As a responsible and caring writer, I will not include any of the website addresses found in my research (other than the sources I must list), but I will tell you that I accessed several of these forums, and found them to be a horrifying subculture. One suggested numerous things to do to "tie the loose ends" such as finding a new home for your pets, closing email accounts, and deleting and stopping email correspondence with suicide websites, so that survivors cannot access incoming mail. There was also information about leaving suicide notes, and the names of services that provided time-delayed email. Another gave pointers about how to give information to a friend who wants to commit suicide, without actually assisting them, which as previously mentioned, is illegal. It also suggested that if you want to kill yourself, a suicide pact with someone else would be an alternative to a lonely death. The slang term for committing suicide was "catching the bus." One website stated that they did not "encourage" suicide, but their definition of encouragement was very deceiving. Defining it, they wrote, "Encouraging suicide means that you directly tell a person to commit suicide. Anything else that you do that causes a person to feel positive about suicide, or that facilitates suicide, does not count as suicide encouragement." On one pro suicide website, I read the conversation between two men, who were discussing whether a 12 gauge shotgun would recoil in an attempted suicide. After a few minutes on these sites, I could not stomach anymore of what they were promoting.
What can be done to abolish these forums? Very little, according to Keith Hawton, Professor of Psychiatry at Oxford University's Center for Suicide Research. He admits that he and his colleagues have not come up with a way for the sites to be regulated. He states, "I don't see a solution to these sites. There seems to be no way of stopping or controlling them-just a sad, awful proliferation which will lead to the deaths of more people, who in an alternative environment, could be saved." He also added, "A recurring feature of these sites seems to be the presence of voyeuristic people who get their kicks from encouraging others to commit suicide. There is definitely a seductive element." There are petitions online to try and have these sites removed, but no indication that they have been successful. Confronting the problem in the United States, with legislation, is complicated by the First Amendment and free speech rights. Trying to police the World Wide Web is virtually impossible (pun intended.) For younger teens who still live at home, parents need to monitor their Internet access. (So many of these parents had no idea that the sites existed, much less that their children were logging on to them.) The use of Internet filters would also be helpful to prevent a teenager's access. As to adults, there seems to be no solution. At least a lot of the search engines are showing suicide prevention sites more frequently in a keyword search, and the pro suicide sites seem more difficult to access, though many of them are newsgroups.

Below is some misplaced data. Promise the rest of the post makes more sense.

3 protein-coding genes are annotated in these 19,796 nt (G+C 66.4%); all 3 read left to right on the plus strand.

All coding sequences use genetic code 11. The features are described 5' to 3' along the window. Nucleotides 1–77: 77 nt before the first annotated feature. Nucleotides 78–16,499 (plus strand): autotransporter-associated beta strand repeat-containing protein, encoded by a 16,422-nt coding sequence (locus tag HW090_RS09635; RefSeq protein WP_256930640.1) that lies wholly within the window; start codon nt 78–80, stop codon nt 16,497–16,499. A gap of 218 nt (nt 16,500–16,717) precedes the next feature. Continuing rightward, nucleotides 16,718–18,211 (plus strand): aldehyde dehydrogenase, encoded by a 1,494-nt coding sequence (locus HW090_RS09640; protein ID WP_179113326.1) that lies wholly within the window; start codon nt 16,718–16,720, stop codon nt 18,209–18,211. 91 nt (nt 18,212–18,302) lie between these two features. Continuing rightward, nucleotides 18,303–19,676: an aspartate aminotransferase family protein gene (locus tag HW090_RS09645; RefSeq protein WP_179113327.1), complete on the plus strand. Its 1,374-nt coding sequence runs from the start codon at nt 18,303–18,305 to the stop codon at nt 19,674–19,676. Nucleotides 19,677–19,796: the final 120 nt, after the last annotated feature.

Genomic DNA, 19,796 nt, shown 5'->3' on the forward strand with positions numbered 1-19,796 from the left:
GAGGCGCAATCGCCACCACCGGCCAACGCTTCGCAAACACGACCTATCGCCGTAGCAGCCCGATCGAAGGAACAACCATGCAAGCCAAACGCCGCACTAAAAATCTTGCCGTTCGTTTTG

While these sites may not be the sole reason a person decides to take their own life, they certainly do nothing to discourage suicide. To the contrary, they seem to delight in encouraging it. One mother, whose 17 year old daughter made a suicide pact with other girls in a suicide chat room stated, "...But the people behind the sites should be locked up. I class it as assisted suicide. It is horrific and the pain of losing her will never, ever go away. We need to stop these sick maniacs. I want all these sites shut down. There is no excuse for not doing anything about this."
The Internet is an amazing invention, with so many positive things to offer, but sadly, it also has a disturbing dark side that cannot be denied.